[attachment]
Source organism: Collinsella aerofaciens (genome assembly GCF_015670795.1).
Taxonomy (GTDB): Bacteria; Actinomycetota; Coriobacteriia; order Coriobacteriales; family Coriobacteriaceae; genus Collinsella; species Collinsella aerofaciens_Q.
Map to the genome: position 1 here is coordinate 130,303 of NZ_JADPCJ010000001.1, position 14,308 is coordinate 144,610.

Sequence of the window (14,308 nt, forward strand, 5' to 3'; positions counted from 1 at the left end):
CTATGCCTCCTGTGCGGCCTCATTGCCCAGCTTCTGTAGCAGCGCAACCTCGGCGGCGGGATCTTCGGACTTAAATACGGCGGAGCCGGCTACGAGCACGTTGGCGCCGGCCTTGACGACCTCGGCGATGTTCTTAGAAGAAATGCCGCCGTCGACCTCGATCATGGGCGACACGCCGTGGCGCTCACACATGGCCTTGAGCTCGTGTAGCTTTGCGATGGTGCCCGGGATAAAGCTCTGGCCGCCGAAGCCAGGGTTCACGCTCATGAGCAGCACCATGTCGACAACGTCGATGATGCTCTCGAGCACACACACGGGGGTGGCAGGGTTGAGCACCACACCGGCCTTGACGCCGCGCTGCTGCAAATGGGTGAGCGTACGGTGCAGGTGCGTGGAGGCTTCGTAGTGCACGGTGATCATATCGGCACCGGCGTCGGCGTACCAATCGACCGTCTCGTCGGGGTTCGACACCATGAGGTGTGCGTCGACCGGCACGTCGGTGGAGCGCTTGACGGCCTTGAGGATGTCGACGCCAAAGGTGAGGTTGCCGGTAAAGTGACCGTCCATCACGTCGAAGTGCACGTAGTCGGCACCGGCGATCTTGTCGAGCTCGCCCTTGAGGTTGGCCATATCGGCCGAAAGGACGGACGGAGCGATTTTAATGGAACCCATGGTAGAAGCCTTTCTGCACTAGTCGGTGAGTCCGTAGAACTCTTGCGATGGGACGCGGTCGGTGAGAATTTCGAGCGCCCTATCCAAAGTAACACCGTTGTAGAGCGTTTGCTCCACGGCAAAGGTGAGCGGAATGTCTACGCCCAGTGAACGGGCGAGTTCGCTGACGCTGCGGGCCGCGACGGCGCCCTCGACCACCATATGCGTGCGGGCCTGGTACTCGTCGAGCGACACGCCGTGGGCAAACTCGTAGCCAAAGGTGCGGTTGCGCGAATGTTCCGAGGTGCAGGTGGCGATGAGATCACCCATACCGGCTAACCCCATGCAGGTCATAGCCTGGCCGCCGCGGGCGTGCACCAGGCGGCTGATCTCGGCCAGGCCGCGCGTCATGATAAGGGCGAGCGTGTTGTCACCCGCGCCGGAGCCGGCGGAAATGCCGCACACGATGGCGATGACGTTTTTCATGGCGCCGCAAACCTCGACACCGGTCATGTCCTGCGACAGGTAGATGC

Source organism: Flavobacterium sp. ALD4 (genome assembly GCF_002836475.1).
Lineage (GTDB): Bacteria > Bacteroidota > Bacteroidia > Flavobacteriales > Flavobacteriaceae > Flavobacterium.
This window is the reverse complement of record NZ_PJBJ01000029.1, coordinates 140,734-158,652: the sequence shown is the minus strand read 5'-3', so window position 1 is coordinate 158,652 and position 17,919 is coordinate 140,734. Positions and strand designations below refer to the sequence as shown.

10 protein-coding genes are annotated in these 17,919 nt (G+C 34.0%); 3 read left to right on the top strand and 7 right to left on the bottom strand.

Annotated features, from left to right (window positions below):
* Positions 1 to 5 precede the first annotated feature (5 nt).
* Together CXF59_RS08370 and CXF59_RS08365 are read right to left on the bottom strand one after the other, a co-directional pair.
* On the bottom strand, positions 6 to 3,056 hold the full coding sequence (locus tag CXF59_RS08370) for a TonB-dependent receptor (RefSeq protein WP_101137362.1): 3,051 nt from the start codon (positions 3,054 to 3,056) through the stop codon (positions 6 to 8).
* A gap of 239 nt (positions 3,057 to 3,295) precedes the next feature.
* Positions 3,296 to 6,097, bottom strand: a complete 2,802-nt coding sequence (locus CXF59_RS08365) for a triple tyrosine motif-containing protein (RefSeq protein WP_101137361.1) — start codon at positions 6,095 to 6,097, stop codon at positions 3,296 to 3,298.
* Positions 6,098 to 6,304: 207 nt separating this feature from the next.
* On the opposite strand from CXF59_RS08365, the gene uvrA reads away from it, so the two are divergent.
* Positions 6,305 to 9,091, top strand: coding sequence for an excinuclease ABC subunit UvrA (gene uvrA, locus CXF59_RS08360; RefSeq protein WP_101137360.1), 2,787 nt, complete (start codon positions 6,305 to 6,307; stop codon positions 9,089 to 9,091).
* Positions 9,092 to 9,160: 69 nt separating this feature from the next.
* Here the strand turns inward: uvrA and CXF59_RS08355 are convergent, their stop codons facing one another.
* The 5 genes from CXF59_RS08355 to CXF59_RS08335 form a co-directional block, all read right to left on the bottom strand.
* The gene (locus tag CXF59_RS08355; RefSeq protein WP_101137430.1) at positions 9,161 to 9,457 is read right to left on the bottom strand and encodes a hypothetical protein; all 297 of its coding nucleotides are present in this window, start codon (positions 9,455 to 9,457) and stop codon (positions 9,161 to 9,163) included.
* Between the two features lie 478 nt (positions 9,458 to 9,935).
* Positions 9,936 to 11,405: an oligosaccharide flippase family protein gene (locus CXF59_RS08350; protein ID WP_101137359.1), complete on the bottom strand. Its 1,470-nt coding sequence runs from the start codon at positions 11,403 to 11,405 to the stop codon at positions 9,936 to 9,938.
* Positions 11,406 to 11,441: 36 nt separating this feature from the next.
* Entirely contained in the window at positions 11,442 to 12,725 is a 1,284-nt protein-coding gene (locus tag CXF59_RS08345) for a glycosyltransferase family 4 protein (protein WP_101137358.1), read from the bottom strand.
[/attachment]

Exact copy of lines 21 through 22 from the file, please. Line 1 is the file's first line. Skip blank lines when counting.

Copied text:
* The 5 genes from CXF59_RS08355 to CXF59_RS08335 form a co-directional block, all read right to left on the bottom strand.
* The gene (locus tag CXF59_RS08355; RefSeq protein WP_101137430.1) at positions 9,161 to 9,457 is read right to left on the bottom strand and encodes a hypothetical protein; all 297 of its coding nucleotides are present in this window, start codon (positions 9,455 to 9,457) and stop codon (positions 9,161 to 9,163) included.